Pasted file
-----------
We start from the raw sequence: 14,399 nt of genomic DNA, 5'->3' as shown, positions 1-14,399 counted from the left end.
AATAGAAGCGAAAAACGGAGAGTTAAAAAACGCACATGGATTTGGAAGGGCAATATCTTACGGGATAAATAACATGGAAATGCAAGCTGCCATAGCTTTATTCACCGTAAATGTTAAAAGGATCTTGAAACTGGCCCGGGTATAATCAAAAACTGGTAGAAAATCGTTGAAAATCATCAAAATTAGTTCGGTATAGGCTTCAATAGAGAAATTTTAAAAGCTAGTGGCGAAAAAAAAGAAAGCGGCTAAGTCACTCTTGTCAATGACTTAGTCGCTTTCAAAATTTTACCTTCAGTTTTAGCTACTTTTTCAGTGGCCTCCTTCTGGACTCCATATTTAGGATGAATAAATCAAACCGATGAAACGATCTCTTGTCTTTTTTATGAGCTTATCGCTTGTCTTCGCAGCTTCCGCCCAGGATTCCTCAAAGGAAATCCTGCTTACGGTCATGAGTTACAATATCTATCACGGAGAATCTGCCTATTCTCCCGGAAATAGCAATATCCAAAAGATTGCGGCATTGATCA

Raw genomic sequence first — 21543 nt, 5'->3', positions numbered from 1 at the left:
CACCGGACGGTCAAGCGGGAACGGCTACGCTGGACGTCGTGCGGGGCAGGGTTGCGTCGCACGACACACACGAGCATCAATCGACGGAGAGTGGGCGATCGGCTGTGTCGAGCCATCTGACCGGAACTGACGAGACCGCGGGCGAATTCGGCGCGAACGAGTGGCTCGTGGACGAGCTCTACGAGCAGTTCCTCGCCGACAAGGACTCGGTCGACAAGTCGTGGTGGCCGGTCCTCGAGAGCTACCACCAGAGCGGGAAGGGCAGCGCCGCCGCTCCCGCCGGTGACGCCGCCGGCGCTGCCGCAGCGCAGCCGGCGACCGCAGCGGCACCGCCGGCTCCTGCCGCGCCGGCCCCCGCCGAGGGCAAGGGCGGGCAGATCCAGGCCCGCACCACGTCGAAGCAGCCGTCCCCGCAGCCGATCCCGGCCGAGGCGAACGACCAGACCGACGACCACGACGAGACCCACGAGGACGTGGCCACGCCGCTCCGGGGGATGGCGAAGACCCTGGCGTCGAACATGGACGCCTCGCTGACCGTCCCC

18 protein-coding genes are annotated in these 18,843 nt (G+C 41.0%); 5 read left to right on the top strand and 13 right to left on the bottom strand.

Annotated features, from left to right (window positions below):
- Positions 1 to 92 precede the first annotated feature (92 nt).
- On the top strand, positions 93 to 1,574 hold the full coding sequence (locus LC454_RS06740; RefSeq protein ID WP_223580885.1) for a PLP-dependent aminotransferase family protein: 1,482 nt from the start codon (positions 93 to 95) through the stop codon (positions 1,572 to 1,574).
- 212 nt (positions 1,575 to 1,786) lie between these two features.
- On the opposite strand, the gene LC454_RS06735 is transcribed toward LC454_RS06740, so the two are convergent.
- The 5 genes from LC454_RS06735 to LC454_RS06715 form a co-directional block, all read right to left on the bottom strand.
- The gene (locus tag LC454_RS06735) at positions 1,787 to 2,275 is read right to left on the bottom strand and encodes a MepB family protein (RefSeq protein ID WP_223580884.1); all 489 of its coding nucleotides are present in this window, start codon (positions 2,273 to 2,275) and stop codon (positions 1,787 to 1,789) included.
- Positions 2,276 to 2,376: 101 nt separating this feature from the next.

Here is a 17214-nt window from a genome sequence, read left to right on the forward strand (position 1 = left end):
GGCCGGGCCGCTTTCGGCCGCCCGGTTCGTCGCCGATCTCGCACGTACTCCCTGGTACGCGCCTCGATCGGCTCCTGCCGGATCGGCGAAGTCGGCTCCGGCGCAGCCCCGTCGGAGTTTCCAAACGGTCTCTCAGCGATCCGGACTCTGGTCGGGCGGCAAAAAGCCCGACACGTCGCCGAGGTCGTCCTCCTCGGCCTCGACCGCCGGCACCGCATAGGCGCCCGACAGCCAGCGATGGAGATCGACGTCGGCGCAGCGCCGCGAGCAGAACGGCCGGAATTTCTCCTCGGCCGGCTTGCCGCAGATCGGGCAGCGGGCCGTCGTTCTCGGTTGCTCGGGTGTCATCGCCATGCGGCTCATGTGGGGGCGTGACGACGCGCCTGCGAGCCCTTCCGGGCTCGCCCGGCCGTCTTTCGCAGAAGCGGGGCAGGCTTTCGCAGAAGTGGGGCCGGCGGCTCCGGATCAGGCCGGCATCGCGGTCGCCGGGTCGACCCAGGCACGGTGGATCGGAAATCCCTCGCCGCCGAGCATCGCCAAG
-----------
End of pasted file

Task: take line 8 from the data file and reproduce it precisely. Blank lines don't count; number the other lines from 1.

- On the top strand, positions 93 to 1,574 hold the full coding sequence (locus LC454_RS06740; RefSeq protein ID WP_223580885.1) for a PLP-dependent aminotransferase family protein: 1,482 nt from the start codon (positions 93 to 95) through the stop codon (positions 1,572 to 1,574).